COMPARISON OF GRANDMOTHER AND THE MISFIT
COMPARISON OF GRANDMOTHER AND THE MISFIT 5
Billingsley, R. T. (2011). A good man is hard to find. New York: Gallery Books. Shmoop Editorial Team. (November 11, 2008).A Good Man is Hard to Find Symbolism, Imagery & Allegory. Retrieved March 16, 2012, from http://www.shmoop.com/good-man-hard-to-find/symbolism-imagery.html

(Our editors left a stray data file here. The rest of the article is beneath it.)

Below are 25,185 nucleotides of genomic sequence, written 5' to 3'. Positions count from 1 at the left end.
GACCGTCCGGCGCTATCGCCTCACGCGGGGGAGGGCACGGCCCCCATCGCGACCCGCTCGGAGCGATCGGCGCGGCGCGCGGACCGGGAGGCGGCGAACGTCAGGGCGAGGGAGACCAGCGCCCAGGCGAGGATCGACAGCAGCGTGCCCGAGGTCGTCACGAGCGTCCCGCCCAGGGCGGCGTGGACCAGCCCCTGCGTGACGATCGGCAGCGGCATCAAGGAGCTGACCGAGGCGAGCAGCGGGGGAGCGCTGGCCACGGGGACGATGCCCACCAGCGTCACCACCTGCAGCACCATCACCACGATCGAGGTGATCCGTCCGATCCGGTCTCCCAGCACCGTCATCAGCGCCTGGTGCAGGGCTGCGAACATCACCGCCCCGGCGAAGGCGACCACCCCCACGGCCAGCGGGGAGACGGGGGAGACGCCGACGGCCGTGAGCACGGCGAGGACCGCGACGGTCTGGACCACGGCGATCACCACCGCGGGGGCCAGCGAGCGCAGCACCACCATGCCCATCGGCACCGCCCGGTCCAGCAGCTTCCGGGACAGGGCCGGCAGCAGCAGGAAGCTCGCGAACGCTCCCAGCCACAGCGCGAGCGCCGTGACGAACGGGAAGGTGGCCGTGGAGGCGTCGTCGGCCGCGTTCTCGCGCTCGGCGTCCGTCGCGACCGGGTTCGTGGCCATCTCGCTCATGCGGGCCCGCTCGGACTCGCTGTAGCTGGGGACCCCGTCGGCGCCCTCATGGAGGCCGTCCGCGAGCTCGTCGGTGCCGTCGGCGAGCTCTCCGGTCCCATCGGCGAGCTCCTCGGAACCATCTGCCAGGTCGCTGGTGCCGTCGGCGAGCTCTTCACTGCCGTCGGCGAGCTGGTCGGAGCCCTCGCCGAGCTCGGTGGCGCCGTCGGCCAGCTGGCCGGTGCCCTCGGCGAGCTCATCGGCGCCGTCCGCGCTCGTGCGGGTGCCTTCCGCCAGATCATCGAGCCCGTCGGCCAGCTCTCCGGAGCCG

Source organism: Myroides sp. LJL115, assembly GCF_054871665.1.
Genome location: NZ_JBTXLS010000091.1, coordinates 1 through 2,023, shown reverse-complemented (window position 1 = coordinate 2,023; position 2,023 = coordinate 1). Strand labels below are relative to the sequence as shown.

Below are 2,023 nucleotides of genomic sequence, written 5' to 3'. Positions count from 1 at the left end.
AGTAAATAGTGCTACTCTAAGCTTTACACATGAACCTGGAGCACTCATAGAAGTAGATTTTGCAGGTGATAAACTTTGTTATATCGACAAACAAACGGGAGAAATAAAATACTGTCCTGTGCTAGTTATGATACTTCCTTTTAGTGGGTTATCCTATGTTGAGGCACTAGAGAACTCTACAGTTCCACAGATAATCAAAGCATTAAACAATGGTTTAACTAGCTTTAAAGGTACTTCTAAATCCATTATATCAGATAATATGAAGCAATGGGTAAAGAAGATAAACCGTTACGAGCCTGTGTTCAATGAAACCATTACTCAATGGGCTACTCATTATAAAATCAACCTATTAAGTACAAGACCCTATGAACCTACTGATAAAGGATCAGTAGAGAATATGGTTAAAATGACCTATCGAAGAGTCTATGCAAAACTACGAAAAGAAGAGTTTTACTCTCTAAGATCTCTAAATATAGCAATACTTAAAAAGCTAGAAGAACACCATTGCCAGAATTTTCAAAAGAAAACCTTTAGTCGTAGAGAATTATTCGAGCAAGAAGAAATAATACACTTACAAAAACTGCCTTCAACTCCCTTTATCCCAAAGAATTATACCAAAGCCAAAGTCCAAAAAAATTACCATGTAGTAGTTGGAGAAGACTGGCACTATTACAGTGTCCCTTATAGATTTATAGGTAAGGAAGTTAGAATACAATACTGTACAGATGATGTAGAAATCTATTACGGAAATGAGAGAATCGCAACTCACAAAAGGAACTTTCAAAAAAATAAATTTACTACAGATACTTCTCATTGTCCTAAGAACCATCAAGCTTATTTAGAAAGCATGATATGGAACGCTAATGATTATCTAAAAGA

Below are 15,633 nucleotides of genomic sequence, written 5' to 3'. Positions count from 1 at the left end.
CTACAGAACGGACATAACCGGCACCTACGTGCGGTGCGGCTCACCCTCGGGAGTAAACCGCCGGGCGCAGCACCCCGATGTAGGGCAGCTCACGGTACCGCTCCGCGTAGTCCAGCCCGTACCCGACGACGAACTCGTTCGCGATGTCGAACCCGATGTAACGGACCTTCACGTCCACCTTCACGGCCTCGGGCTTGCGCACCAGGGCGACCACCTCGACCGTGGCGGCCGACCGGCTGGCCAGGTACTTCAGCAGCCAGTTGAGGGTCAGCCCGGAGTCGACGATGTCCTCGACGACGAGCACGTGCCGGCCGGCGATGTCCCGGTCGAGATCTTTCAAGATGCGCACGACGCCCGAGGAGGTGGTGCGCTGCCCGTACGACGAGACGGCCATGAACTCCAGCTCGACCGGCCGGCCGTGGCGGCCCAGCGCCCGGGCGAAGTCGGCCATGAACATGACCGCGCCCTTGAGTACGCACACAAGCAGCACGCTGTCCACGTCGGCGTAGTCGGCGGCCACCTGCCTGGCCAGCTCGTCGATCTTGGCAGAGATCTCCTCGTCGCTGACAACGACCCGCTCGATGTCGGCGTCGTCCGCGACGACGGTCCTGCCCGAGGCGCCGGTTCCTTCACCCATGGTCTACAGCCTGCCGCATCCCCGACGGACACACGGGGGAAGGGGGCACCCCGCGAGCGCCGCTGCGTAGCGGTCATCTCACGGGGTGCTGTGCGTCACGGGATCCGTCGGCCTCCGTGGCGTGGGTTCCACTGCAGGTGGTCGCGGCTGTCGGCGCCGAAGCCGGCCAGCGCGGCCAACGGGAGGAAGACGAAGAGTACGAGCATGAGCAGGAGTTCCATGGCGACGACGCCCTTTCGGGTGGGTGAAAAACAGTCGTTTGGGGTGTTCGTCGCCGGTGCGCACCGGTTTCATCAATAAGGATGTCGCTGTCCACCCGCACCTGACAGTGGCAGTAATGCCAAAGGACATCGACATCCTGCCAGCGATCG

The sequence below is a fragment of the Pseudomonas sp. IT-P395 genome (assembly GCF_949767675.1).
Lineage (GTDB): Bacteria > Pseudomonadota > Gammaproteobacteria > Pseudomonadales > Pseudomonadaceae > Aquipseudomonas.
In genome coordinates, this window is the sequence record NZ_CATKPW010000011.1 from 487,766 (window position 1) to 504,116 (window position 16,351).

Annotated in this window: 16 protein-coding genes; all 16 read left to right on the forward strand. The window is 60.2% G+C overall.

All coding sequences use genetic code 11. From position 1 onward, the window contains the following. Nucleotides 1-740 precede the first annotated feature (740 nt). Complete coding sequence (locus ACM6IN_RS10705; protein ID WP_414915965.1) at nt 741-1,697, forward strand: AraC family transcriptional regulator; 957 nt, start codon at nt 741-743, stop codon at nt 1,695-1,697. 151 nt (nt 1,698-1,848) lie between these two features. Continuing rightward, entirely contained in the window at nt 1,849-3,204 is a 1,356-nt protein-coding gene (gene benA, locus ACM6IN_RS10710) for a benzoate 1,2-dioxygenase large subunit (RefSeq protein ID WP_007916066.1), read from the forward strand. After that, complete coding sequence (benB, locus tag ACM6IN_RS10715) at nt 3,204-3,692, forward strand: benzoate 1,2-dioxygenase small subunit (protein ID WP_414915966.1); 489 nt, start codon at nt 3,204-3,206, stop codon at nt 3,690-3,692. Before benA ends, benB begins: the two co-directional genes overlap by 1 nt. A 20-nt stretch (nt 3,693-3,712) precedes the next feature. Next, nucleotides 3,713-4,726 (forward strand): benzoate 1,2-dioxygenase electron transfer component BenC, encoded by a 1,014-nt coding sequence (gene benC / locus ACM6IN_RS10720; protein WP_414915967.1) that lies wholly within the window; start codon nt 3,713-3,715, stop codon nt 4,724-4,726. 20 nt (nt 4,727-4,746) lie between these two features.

COMPARISON OF THE GRANDMOTHER AND THE MISFIT 2 The grandmother in “A Good Man is Hard to Find” is a manipulator. The first thing I learned about her is that she does not want to go to Florida because she has relatives in Tennessee to see. The second thing I learn about her is she seizing every chance to try and change Bailey’s mind. Whenever things do not go the grandmothers’ way, she tries to have it her way. Though, she never does this confrontationally or directly. Her style is always a bit more subtle. How does she try to get Bailey not to go to Florida? Not by saying, “Well I want to go to Tennessee,” but by trying to scare him with reports of a criminal on the loose and guilt trip him about taking the children there: “Just you read it. I wouldn’t take my children in any direction with a criminal like that on the loose in it. I couldn’t answer to my conscience if I did.” (1) When that does not work, her next recourses is to say that the children have already been to Florida. It is not about her, she implies, it is about the children. I really do not believe her. The grandmother is doing more of this in the rest of the story. We learn that Bailey does not want her to bring the cat. Instead of causing a ruckus, the grandmother just hides the cat in a basket and secretly brings it along. The grandmother decides she wants to see the...